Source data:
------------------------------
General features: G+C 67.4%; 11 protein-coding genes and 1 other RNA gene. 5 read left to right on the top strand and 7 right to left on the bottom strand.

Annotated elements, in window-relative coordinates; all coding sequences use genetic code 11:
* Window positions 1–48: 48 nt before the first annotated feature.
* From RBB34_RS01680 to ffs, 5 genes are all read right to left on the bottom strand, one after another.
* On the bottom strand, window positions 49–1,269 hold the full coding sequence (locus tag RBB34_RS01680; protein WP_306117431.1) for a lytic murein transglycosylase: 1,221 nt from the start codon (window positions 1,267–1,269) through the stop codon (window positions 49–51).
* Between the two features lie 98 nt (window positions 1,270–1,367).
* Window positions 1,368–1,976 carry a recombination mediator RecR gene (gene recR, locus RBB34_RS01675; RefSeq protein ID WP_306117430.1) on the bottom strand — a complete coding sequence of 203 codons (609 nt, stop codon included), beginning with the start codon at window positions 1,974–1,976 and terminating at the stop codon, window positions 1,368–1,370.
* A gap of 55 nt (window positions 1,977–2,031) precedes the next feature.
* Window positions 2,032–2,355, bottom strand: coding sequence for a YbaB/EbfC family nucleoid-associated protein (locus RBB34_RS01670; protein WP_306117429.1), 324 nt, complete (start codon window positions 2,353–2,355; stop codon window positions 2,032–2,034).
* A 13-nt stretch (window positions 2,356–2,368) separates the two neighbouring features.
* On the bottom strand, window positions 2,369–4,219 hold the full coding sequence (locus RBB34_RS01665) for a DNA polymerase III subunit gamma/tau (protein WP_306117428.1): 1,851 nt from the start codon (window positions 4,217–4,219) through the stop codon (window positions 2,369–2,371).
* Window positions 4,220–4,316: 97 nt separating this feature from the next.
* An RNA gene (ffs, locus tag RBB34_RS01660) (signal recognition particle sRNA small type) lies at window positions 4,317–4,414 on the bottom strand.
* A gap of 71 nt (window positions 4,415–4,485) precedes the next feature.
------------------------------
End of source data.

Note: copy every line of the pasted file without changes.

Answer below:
General features: G+C 67.4%; 11 protein-coding genes and 1 other RNA gene. 5 read left to right on the top strand and 7 right to left on the bottom strand.

Annotated elements, in window-relative coordinates; all coding sequences use genetic code 11:
* Window positions 1–48: 48 nt before the first annotated feature.
* From RBB34_RS01680 to ffs, 5 genes are all read right to left on the bottom strand, one after another.
* On the bottom strand, window positions 49–1,269 hold the full coding sequence (locus tag RBB34_RS01680; protein WP_306117431.1) for a lytic murein transglycosylase: 1,221 nt from the start codon (window positions 1,267–1,269) through the stop codon (window positions 49–51).
* Between the two features lie 98 nt (window positions 1,270–1,367).
* Window positions 1,368–1,976 carry a recombination mediator RecR gene (gene recR, locus RBB34_RS01675; RefSeq protein ID WP_306117430.1) on the bottom strand — a complete coding sequence of 203 codons (609 nt, stop codon included), beginning with the start codon at window positions 1,974–1,976 and terminating at the stop codon, window positions 1,368–1,370.
* A gap of 55 nt (window positions 1,977–2,031) precedes the next feature.
* Window positions 2,032–2,355, bottom strand: coding sequence for a YbaB/EbfC family nucleoid-associated protein (locus RBB34_RS01670; protein WP_306117429.1), 324 nt, complete (start codon window positions 2,353–2,355; stop codon window positions 2,032–2,034).
* A 13-nt stretch (window positions 2,356–2,368) separates the two neighbouring features.
* On the bottom strand, window positions 2,369–4,219 hold the full coding sequence (locus RBB34_RS01665) for a DNA polymerase III subunit gamma/tau (protein WP_306117428.1): 1,851 nt from the start codon (window positions 4,217–4,219) through the stop codon (window positions 2,369–2,371).
* Window positions 4,220–4,316: 97 nt separating this feature from the next.
* An RNA gene (ffs, locus tag RBB34_RS01660) (signal recognition particle sRNA small type) lies at window positions 4,317–4,414 on the bottom strand.
* A gap of 71 nt (window positions 4,415–4,485) precedes the next feature.